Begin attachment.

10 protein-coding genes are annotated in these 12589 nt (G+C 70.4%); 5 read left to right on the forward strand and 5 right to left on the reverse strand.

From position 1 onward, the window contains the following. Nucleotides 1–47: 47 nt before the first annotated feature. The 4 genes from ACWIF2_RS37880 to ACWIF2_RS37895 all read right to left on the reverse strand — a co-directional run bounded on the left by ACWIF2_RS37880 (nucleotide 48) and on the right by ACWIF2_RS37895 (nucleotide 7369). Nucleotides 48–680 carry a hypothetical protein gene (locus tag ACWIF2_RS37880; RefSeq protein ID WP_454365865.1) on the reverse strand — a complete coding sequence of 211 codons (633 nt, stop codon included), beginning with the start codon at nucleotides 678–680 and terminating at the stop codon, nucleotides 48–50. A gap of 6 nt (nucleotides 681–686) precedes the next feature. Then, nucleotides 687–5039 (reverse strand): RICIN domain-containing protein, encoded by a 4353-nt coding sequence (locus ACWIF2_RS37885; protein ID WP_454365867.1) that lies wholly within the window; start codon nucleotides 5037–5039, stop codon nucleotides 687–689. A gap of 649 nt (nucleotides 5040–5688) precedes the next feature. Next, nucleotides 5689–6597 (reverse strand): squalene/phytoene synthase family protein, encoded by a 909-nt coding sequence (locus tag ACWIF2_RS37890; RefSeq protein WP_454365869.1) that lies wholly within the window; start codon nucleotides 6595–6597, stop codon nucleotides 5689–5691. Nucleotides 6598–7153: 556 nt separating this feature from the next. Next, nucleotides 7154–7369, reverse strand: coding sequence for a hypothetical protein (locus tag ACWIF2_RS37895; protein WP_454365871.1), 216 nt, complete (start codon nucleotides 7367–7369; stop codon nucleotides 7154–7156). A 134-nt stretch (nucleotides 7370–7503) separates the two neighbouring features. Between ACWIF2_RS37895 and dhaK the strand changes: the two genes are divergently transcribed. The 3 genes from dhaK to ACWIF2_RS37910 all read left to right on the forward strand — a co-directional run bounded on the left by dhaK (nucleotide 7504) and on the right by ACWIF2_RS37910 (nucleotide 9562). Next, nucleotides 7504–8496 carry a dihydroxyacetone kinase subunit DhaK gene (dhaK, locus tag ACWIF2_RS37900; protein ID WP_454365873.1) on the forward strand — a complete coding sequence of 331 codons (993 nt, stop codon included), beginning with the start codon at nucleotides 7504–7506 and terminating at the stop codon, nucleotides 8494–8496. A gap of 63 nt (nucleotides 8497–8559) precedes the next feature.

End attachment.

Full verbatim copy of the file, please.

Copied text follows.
10 protein-coding genes are annotated in these 12589 nt (G+C 70.4%); 5 read left to right on the forward strand and 5 right to left on the reverse strand.

From position 1 onward, the window contains the following. Nucleotides 1–47: 47 nt before the first annotated feature. The 4 genes from ACWIF2_RS37880 to ACWIF2_RS37895 all read right to left on the reverse strand — a co-directional run bounded on the left by ACWIF2_RS37880 (nucleotide 48) and on the right by ACWIF2_RS37895 (nucleotide 7369). Nucleotides 48–680 carry a hypothetical protein gene (locus tag ACWIF2_RS37880; RefSeq protein ID WP_454365865.1) on the reverse strand — a complete coding sequence of 211 codons (633 nt, stop codon included), beginning with the start codon at nucleotides 678–680 and terminating at the stop codon, nucleotides 48–50. A gap of 6 nt (nucleotides 681–686) precedes the next feature. Then, nucleotides 687–5039 (reverse strand): RICIN domain-containing protein, encoded by a 4353-nt coding sequence (locus ACWIF2_RS37885; protein ID WP_454365867.1) that lies wholly within the window; start codon nucleotides 5037–5039, stop codon nucleotides 687–689. A gap of 649 nt (nucleotides 5040–5688) precedes the next feature. Next, nucleotides 5689–6597 (reverse strand): squalene/phytoene synthase family protein, encoded by a 909-nt coding sequence (locus tag ACWIF2_RS37890; RefSeq protein WP_454365869.1) that lies wholly within the window; start codon nucleotides 6595–6597, stop codon nucleotides 5689–5691. Nucleotides 6598–7153: 556 nt separating this feature from the next. Next, nucleotides 7154–7369, reverse strand: coding sequence for a hypothetical protein (locus tag ACWIF2_RS37895; protein WP_454365871.1), 216 nt, complete (start codon nucleotides 7367–7369; stop codon nucleotides 7154–7156). A 134-nt stretch (nucleotides 7370–7503) separates the two neighbouring features. Between ACWIF2_RS37895 and dhaK the strand changes: the two genes are divergently transcribed. The 3 genes from dhaK to ACWIF2_RS37910 all read left to right on the forward strand — a co-directional run bounded on the left by dhaK (nucleotide 7504) and on the right by ACWIF2_RS37910 (nucleotide 9562). Next, nucleotides 7504–8496 carry a dihydroxyacetone kinase subunit DhaK gene (dhaK, locus tag ACWIF2_RS37900; protein ID WP_454365873.1) on the forward strand — a complete coding sequence of 331 codons (993 nt, stop codon included), beginning with the start codon at nucleotides 7504–7506 and terminating at the stop codon, nucleotides 8494–8496. A gap of 63 nt (nucleotides 8497–8559) precedes the next feature.